Title: ELI weekly : the weekly newsletter of the English Language Institute
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Permanent Link: http://ufdc.ufl.edu/UF00089998/00061
 Material Information
Title: ELI weekly : the weekly newsletter of the English Language Institute
Uniform Title: ELI weekly : the weekly newsletter of the English Language Institute
Physical Description: Newspaper
Language: English
Creator: English Language Institute, University of Florida
Publisher: English Language Institute, University of Florida
Place of Publication: Gainesville, Fla.
Publication Date: November 2, 2007
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Bibliographic ID: UF00089998
Volume ID: VID00061
Source Institution: University of Florida
Holding Location: University of Florida
Rights Management: All rights reserved by the source institution and holding location.

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* Time Change
* No Smoking!


The EIT Weekly


Set Your Clocks
Daylight Savings Time ends this weekend


This Saturday night, November 3rd,
don't forget to set your clocks one hour
back, as we will be going off of Eastern
Daylight Time and returning to Eastern
Standard Time. Officially, the time
change occurs at 2am on Sunday
morning. If you forget, then you will
be here a whole hour earlier than you
have to on Monday!

In addition to the change itself, we
would also like to make you aware of
another issue-safety. For those of
you who are out after 6pm every day,
be aware that the sun will be setting at
around 5:30; starting Monday, it will be
dark in the early evening. This brings
us a couple of issues:

] Bicycling: If you bike to school,
do remember that it is the law in
Gainesville (and a darn good safety
idea, anyway) that you must have a
working headlamp on the front of
your bike and a red safety lamp on
the rear of your bike after dark. If
you don't, it's very difficult to see
where you're going, and you will
receive a traffic ticket (with a fine
of $95, folks!) if you are seen by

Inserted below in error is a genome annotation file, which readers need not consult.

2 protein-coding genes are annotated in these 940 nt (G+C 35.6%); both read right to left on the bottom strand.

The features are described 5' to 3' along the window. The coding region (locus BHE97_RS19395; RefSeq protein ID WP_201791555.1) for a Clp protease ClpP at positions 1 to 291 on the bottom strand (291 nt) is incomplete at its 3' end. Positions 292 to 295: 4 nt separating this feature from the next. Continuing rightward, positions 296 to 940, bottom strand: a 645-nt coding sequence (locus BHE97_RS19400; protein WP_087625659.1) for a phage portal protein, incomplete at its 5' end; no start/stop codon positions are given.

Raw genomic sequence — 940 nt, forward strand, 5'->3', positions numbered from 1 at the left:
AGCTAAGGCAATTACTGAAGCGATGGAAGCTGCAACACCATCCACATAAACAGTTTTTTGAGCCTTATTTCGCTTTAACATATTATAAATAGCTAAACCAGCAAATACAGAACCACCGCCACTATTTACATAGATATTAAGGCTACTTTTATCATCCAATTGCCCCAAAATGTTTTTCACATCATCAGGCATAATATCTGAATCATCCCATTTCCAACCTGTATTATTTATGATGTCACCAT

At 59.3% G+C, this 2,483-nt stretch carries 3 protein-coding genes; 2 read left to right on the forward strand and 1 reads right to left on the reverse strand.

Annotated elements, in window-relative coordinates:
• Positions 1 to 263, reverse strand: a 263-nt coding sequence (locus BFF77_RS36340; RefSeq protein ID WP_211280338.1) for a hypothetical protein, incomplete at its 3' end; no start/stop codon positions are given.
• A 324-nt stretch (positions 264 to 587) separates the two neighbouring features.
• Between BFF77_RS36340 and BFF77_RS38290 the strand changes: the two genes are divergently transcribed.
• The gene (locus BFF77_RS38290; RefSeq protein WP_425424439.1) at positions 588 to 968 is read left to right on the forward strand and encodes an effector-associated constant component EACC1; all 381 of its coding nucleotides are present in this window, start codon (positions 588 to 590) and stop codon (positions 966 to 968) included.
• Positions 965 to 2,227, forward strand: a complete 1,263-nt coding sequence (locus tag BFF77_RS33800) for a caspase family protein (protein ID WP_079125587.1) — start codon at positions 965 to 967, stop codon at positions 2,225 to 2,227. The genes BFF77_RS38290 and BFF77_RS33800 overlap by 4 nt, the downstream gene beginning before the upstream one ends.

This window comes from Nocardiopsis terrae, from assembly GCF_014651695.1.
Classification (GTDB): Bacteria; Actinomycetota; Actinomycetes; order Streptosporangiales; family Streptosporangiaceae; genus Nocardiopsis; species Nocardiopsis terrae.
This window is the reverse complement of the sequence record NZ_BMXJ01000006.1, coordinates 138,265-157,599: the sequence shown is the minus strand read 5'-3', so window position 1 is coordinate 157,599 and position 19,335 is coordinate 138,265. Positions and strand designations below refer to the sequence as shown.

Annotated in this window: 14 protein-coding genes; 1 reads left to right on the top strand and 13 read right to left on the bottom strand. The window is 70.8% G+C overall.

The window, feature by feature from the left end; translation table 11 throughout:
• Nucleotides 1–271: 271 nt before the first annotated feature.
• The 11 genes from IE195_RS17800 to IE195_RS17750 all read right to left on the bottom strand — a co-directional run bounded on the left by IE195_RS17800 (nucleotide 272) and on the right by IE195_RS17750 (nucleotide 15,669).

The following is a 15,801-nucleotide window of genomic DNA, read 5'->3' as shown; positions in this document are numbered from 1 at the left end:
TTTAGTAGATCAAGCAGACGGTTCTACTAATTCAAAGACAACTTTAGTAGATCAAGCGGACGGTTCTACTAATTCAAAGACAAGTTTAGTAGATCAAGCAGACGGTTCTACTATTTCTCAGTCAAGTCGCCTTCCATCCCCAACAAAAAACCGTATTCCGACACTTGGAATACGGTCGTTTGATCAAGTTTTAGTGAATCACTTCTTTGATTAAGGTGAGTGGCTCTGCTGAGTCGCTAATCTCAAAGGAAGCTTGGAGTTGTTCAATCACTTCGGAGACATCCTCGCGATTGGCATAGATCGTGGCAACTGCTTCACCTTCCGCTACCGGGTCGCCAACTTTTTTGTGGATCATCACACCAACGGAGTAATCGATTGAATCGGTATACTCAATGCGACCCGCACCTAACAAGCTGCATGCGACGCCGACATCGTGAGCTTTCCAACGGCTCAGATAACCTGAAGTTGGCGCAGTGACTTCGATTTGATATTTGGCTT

the police.
) Walking: You should not walk
alone in the dark. You should find
a partner to walk with to the bus
stops and to your apartment
complex.


Start planning now; it's best to be
prepared for the time change!




Come experience the Homecoming
Parade, a UF tradition!

Who: All Gator Fans!

What: A parade to celebrate
Homecoming! Homecoming is an
exciting time when students and alumni
come to Gainesville to show their
Gator pride! You can see floats from
different organizations within the
college, Albert and Alberta, the UF
marching band, the UF football team,
and much more!

When: Friday, November 2nd. Meet at
the Norman Garage at 11am and we
will walk over! The parade begins at
12pm, but we must get a good spot! Be
sure to sign up by Thursday at 4pm!

Where is the parade: University
Avenue...but don't forget to meet at
Norman Garage!

How Much: FREE!

What to Bring Sunscreen, water,
folding chair (optional)


Next weekend, we will be holding our
second Volunteer Day of the
semester, and it is also the weekend of
the Fall Arts Festival in Gainesville.
More details will be on the Activities
Board and in next week's Weekly.




An extra reminder this week, folks.
From time to time, there are people
smoking in areas where they shouldn't
be. We want to be good neighbors!

Smoking is NOT permitted in the
following areas, and bad weather is not
considered an excuse:

--Inside any building on campus
--On ANY covered walkway. This
includes the entire area around the
Education Library, which has
traditionally been one of the areas
where our students seem to like to
smoke.
--Within 50 feet (about 15 meters) of
any building on campus. This means